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Law and Order President vs. Protesters 06/02 06:30

   Hours after President Donald Trump posed with a Bible and vowed to deploy 
the military to "dominate the streets," American cities were engulfed in more 
violence and destruction, overshadowing peaceful protests demanding justice 
after generations of racism.

   WASHINGTON (AP) -- Hours after President Donald Trump posed with a Bible and 
vowed to deploy the military to "dominate the streets," American cities were 
engulfed in more violence and destruction, overshadowing peaceful protests 
demanding justice after generations of racism.

   In New York City, nonviolent demonstrations were punctuated by people 
smashing storefront windows near Rockefeller Center and breaching the doors 
into the storied Macy's store on 34th Street, littering parts of Manhattan with 
broken glass. A vehicle plowed through a group of law enforcement officers at a 
demonstration in Buffalo, injuring at least two.

   Demonstrations erupted from Philadelphia, where hundreds of protesters 
spilled onto a highway in the heart of the city, to Atlanta, where police fired 
tear gas at demonstrators, to Nashville, where more than 60 National Guard 
soldiers put down their riot shields at the request of peaceful protesters who 
had gathered in front of Tennessee's state Capitol to honor George Floyd.

   Bystander Sean Jones, who watched as people ransacked luxury stores in 
Manhattan's chic Soho neighborhood, explained the destruction this way: "People 
are doing this so next time, before they think about trying to kill another 
black person, they're going to be like, 'Damn, we don't want them out here 
doing this ... again.'"

   The unrest in Minneapolis appeared to stabilize on the same day Floyd's 
brother made an impassioned plea for peace at the location where a white police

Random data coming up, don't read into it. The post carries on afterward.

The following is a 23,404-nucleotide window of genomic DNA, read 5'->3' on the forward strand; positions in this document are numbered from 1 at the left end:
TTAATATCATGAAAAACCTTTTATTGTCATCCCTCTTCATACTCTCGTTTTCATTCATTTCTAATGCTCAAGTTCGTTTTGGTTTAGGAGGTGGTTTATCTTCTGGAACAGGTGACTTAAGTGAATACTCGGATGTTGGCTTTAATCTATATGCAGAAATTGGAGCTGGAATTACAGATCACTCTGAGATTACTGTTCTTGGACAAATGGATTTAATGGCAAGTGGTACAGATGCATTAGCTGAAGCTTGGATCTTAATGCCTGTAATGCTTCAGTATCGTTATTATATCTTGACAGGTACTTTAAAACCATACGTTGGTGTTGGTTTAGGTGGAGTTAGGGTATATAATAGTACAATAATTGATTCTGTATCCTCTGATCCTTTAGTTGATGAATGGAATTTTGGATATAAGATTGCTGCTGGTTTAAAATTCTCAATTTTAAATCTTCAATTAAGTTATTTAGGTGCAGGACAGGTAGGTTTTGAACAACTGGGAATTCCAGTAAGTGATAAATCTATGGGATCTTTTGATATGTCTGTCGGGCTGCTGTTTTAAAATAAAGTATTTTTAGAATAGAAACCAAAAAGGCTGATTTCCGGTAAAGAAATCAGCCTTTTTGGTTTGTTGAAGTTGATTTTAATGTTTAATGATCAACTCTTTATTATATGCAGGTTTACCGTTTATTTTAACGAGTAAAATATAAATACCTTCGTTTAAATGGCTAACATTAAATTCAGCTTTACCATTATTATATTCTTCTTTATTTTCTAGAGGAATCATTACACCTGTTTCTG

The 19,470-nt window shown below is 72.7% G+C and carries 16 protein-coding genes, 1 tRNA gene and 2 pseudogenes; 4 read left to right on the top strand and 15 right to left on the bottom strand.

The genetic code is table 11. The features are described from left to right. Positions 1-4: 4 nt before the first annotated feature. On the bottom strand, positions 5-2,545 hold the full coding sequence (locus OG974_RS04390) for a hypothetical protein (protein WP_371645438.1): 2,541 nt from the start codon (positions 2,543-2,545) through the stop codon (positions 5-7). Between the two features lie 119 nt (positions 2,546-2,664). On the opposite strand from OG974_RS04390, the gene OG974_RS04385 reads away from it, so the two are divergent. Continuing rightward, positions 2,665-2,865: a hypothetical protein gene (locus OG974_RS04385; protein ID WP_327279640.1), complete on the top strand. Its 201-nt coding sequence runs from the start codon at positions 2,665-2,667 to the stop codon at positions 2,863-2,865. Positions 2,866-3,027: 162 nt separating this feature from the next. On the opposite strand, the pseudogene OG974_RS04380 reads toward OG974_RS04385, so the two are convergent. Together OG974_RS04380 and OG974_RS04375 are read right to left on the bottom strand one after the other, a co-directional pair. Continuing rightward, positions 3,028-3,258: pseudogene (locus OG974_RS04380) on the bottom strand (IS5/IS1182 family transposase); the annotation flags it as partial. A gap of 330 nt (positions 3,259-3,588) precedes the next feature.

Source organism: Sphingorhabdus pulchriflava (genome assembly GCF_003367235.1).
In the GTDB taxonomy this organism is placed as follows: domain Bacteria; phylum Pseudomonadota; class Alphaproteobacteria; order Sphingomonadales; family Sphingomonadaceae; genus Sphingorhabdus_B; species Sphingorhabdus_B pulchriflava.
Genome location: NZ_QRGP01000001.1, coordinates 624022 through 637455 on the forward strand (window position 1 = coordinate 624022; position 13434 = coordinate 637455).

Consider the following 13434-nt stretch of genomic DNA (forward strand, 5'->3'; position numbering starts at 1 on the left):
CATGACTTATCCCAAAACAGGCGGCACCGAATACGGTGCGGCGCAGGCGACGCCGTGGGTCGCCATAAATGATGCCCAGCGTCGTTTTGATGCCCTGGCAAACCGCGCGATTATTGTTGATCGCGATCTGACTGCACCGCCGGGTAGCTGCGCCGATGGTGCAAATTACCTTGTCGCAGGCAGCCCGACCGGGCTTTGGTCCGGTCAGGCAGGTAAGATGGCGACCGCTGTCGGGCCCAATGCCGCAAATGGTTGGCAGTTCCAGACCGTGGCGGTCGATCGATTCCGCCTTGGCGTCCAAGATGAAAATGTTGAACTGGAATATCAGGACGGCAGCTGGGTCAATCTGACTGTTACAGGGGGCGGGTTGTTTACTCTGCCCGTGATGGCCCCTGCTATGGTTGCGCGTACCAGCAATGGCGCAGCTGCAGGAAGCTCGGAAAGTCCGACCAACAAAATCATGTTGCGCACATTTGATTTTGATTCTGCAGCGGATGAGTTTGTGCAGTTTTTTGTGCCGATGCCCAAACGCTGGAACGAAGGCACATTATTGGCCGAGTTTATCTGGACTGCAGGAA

officer put his knee on the handcuffed black man's neck until he stopped 
breathing last week.

   The death toll from the unrest began to mount, including two people killed 
in a Chicago suburb. The police chief in Louisville was fired after a beloved 
restaurant owner was killed by police and National Guard enforcing a curfew.

   An officer was shot shortly before midnight near the Circus Circus casino in 
Las Vegas. Police had no immediate word on the officer's condition. Four 
officers were shot in St. Louis, Missouri, where police said they were expected 
to recover.

   Trump, meanwhile, portrayed himself as a hard-nosed, law-and-order 
president, with police under federal command forcing back peaceful 
demonstrators with tear gas so he could pose with a Bible outside a damaged 
church.

   Emerging after two days out of public view, he threatened from the White 
House Rose Garden to deploy "thousands and thousands" of U.S. troops. Then he 
made a surprise walk across Lafayette Park to a house of worship known as "The 
Church of the Presidents."

   The photo op was condemned by Episcopal Bishop Mariann Edgar Budde.

   "The president just used a Bible and one of the churches of my diocese as a 
backdrop for a message antithetical to the teachings of Jesus and everything 
that our church stands for," she said.

   For nearly a week since Floyd's death, largely peaceful protests by day have 
turned to chaos at night. Many express frustration that after years of seeking 
reforms, minorities still suffer and die in police custody. With so many 
aspects of society and the economy disrupted by the coronavirus pandemic, 
people are demanding fundamental changes, nationwide.